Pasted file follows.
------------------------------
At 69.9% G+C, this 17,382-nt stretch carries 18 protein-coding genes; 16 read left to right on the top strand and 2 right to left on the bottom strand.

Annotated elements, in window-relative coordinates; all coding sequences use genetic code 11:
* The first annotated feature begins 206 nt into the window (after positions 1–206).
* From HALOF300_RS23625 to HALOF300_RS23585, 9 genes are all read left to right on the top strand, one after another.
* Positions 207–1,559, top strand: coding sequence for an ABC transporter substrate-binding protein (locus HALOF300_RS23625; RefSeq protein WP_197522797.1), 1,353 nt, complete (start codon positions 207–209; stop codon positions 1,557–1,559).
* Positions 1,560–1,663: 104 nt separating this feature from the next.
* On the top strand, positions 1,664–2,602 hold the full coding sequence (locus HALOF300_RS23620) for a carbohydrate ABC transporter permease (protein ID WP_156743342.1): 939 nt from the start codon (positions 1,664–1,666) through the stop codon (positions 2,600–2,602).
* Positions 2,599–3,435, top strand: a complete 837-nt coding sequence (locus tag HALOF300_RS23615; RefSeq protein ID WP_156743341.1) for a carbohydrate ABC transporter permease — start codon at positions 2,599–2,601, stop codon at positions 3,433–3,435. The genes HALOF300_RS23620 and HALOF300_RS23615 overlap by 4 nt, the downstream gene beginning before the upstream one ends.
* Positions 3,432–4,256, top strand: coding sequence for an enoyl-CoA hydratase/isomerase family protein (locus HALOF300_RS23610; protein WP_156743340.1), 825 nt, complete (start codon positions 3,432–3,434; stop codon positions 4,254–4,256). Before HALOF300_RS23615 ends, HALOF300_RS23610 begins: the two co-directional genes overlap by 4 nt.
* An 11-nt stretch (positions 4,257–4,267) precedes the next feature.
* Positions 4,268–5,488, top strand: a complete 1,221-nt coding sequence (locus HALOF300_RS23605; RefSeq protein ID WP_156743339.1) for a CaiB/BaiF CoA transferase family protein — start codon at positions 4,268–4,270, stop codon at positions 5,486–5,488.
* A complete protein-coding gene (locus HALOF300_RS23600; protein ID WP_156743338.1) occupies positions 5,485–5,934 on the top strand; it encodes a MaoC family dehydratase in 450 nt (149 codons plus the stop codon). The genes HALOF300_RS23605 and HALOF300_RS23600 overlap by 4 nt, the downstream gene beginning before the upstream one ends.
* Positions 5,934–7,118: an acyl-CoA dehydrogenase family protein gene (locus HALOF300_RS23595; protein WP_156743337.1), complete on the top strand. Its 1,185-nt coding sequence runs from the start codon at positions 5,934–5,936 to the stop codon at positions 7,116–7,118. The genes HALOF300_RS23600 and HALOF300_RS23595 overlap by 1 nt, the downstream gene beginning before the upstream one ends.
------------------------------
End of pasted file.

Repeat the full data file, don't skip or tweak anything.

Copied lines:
At 69.9% G+C, this 17,382-nt stretch carries 18 protein-coding genes; 16 read left to right on the top strand and 2 right to left on the bottom strand.

Annotated elements, in window-relative coordinates; all coding sequences use genetic code 11:
* The first annotated feature begins 206 nt into the window (after positions 1–206).
* From HALOF300_RS23625 to HALOF300_RS23585, 9 genes are all read left to right on the top strand, one after another.
* Positions 207–1,559, top strand: coding sequence for an ABC transporter substrate-binding protein (locus HALOF300_RS23625; RefSeq protein WP_197522797.1), 1,353 nt, complete (start codon positions 207–209; stop codon positions 1,557–1,559).
* Positions 1,560–1,663: 104 nt separating this feature from the next.
* On the top strand, positions 1,664–2,602 hold the full coding sequence (locus HALOF300_RS23620) for a carbohydrate ABC transporter permease (protein ID WP_156743342.1): 939 nt from the start codon (positions 1,664–1,666) through the stop codon (positions 2,600–2,602).
* Positions 2,599–3,435, top strand: a complete 837-nt coding sequence (locus tag HALOF300_RS23615; RefSeq protein ID WP_156743341.1) for a carbohydrate ABC transporter permease — start codon at positions 2,599–2,601, stop codon at positions 3,433–3,435. The genes HALOF300_RS23620 and HALOF300_RS23615 overlap by 4 nt, the downstream gene beginning before the upstream one ends.
* Positions 3,432–4,256, top strand: coding sequence for an enoyl-CoA hydratase/isomerase family protein (locus HALOF300_RS23610; protein WP_156743340.1), 825 nt, complete (start codon positions 3,432–3,434; stop codon positions 4,254–4,256). Before HALOF300_RS23615 ends, HALOF300_RS23610 begins: the two co-directional genes overlap by 4 nt.
* An 11-nt stretch (positions 4,257–4,267) precedes the next feature.
* Positions 4,268–5,488, top strand: a complete 1,221-nt coding sequence (locus HALOF300_RS23605; RefSeq protein ID WP_156743339.1) for a CaiB/BaiF CoA transferase family protein — start codon at positions 4,268–4,270, stop codon at positions 5,486–5,488.
* A complete protein-coding gene (locus HALOF300_RS23600; protein ID WP_156743338.1) occupies positions 5,485–5,934 on the top strand; it encodes a MaoC family dehydratase in 450 nt (149 codons plus the stop codon). The genes HALOF300_RS23605 and HALOF300_RS23600 overlap by 4 nt, the downstream gene beginning before the upstream one ends.
* Positions 5,934–7,118: an acyl-CoA dehydrogenase family protein gene (locus HALOF300_RS23595; protein WP_156743337.1), complete on the top strand. Its 1,185-nt coding sequence runs from the start codon at positions 5,934–5,936 to the stop codon at positions 7,116–7,118. The genes HALOF300_RS23600 and HALOF300_RS23595 overlap by 1 nt, the downstream gene beginning before the upstream one ends.